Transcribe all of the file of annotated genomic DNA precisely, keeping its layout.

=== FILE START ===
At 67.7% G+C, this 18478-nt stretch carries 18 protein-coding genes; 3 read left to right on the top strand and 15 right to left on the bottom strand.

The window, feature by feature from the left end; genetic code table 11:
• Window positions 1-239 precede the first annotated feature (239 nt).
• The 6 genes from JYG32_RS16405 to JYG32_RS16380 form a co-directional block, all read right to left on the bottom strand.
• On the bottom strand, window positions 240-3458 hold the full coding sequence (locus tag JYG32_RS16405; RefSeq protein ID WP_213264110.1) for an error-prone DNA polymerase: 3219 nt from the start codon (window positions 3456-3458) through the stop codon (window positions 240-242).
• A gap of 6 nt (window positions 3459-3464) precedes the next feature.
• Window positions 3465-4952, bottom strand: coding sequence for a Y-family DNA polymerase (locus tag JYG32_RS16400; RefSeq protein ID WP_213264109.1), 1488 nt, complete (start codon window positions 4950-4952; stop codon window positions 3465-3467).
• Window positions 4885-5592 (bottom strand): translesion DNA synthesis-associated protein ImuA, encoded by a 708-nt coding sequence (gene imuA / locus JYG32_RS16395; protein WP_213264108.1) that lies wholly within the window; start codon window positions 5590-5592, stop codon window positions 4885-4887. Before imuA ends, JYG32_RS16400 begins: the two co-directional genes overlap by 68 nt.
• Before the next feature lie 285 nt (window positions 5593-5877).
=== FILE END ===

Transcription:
At 67.7% G+C, this 18478-nt stretch carries 18 protein-coding genes; 3 read left to right on the top strand and 15 right to left on the bottom strand.

The window, feature by feature from the left end; genetic code table 11:
• Window positions 1-239 precede the first annotated feature (239 nt).
• The 6 genes from JYG32_RS16405 to JYG32_RS16380 form a co-directional block, all read right to left on the bottom strand.
• On the bottom strand, window positions 240-3458 hold the full coding sequence (locus tag JYG32_RS16405; RefSeq protein ID WP_213264110.1) for an error-prone DNA polymerase: 3219 nt from the start codon (window positions 3456-3458) through the stop codon (window positions 240-242).
• A gap of 6 nt (window positions 3459-3464) precedes the next feature.
• Window positions 3465-4952, bottom strand: coding sequence for a Y-family DNA polymerase (locus tag JYG32_RS16400; RefSeq protein ID WP_213264109.1), 1488 nt, complete (start codon window positions 4950-4952; stop codon window positions 3465-3467).
• Window positions 4885-5592 (bottom strand): translesion DNA synthesis-associated protein ImuA, encoded by a 708-nt coding sequence (gene imuA / locus JYG32_RS16395; protein WP_213264108.1) that lies wholly within the window; start codon window positions 5590-5592, stop codon window positions 4885-4887. Before imuA ends, JYG32_RS16400 begins: the two co-directional genes overlap by 68 nt.
• Before the next feature lie 285 nt (window positions 5593-5877).